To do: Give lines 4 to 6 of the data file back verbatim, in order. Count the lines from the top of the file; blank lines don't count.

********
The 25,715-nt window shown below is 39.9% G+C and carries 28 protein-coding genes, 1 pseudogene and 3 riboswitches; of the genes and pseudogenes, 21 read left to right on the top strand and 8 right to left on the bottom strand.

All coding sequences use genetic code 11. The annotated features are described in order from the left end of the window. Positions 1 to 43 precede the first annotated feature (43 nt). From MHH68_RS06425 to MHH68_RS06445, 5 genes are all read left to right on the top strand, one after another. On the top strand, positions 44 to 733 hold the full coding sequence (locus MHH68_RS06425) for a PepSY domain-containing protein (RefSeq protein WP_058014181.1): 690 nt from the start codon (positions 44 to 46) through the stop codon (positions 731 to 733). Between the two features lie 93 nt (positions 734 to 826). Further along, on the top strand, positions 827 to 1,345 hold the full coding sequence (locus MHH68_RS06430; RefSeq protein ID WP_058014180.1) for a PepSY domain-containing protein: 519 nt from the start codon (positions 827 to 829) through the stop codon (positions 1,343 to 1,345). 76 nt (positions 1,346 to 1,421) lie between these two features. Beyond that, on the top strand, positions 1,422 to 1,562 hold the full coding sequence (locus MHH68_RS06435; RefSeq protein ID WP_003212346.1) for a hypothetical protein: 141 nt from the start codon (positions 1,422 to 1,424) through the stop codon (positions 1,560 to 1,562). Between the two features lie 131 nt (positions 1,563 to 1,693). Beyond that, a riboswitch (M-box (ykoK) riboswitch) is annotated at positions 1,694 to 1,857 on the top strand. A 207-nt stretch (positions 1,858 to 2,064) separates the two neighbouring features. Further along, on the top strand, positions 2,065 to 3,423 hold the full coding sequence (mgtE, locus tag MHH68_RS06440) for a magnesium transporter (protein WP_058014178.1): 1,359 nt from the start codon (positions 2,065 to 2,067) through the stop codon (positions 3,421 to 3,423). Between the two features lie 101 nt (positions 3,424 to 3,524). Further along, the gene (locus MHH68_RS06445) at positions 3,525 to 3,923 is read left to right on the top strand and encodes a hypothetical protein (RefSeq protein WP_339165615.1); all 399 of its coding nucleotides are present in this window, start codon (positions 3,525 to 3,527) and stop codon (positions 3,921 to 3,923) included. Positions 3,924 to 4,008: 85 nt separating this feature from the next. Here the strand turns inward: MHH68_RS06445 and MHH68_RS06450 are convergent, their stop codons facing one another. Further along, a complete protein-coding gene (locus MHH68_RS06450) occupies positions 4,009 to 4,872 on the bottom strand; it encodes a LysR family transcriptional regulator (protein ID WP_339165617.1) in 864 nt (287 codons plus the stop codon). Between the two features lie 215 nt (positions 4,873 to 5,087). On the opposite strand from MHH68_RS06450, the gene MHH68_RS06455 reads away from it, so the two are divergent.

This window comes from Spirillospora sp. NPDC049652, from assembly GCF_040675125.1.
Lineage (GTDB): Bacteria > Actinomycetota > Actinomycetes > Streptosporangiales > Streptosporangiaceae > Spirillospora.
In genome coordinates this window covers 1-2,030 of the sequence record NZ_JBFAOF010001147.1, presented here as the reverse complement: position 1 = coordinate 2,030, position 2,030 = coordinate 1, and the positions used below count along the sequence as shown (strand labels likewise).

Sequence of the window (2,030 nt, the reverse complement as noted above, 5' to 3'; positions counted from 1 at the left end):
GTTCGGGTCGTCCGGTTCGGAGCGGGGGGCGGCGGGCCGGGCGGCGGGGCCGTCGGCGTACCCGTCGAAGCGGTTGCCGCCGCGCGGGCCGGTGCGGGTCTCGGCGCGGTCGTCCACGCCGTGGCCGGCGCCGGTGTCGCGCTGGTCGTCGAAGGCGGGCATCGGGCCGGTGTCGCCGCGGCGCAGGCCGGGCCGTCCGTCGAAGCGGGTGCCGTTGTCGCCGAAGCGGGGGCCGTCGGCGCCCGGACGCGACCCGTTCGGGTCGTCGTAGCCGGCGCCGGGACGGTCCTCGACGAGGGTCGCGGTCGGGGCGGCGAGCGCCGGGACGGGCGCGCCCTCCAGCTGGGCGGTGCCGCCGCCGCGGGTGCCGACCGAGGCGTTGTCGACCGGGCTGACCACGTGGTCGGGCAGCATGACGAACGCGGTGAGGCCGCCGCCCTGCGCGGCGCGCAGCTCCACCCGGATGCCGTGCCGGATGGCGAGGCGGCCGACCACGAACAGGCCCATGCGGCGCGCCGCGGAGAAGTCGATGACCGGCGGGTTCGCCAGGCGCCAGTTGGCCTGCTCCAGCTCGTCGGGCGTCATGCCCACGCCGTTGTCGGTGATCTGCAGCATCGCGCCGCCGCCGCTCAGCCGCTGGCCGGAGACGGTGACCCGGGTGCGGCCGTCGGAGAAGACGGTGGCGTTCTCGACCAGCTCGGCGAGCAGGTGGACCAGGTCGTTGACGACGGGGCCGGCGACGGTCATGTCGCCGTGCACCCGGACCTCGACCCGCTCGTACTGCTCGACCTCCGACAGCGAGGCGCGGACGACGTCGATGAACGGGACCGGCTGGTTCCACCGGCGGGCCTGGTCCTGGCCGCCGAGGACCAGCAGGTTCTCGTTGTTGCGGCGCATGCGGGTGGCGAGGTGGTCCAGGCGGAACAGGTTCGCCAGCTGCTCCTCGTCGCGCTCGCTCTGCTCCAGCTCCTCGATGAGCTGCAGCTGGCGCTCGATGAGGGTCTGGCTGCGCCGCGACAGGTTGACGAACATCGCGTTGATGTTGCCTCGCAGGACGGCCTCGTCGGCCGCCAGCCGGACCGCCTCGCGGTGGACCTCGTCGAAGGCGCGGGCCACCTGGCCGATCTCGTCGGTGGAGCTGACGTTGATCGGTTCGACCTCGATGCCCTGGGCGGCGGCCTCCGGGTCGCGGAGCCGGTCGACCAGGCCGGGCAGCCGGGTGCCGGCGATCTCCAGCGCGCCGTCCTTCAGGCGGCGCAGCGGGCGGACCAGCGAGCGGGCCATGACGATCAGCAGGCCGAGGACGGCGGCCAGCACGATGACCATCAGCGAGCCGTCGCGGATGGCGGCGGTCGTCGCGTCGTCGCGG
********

Lineage (GTDB): Bacteria > Actinomycetota > Actinomycetes > Streptosporangiales > Streptosporangiaceae > Spirillospora.
In genome coordinates this window covers 1-2,030 of the sequence record NZ_JBFAOF010001147.1, presented here as the reverse complement: position 1 = coordinate 2,030, position 2,030 = coordinate 1, and the positions used below count along the sequence as shown (strand labels likewise).

Sequence of the window (2,030 nt, the reverse complement as noted above, 5' to 3'; positions counted from 1 at the left end):